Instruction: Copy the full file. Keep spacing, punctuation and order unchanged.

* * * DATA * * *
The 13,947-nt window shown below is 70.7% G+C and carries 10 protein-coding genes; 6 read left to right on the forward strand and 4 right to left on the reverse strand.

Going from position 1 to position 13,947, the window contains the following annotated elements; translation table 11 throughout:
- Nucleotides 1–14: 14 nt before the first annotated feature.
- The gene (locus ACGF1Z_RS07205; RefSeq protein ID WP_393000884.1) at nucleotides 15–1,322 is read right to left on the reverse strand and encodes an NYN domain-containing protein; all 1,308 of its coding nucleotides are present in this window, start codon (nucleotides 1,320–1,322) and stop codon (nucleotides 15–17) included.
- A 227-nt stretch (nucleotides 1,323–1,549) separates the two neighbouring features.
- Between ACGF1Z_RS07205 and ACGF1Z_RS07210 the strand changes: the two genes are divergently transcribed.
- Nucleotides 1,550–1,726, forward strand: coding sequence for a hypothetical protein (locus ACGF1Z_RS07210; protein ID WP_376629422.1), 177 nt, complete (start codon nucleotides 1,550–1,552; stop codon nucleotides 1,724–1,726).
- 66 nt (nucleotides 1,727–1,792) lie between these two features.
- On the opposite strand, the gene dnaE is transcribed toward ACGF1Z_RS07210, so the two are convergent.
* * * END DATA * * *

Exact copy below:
The 13,947-nt window shown below is 70.7% G+C and carries 10 protein-coding genes; 6 read left to right on the forward strand and 4 right to left on the reverse strand.

Going from position 1 to position 13,947, the window contains the following annotated elements; translation table 11 throughout:
- Nucleotides 1–14: 14 nt before the first annotated feature.
- The gene (locus ACGF1Z_RS07205; RefSeq protein ID WP_393000884.1) at nucleotides 15–1,322 is read right to left on the reverse strand and encodes an NYN domain-containing protein; all 1,308 of its coding nucleotides are present in this window, start codon (nucleotides 1,320–1,322) and stop codon (nucleotides 15–17) included.
- A 227-nt stretch (nucleotides 1,323–1,549) separates the two neighbouring features.
- Between ACGF1Z_RS07205 and ACGF1Z_RS07210 the strand changes: the two genes are divergently transcribed.
- Nucleotides 1,550–1,726, forward strand: coding sequence for a hypothetical protein (locus ACGF1Z_RS07210; protein ID WP_376629422.1), 177 nt, complete (start codon nucleotides 1,550–1,552; stop codon nucleotides 1,724–1,726).
- 66 nt (nucleotides 1,727–1,792) lie between these two features.
- On the opposite strand, the gene dnaE is transcribed toward ACGF1Z_RS07210, so the two are convergent.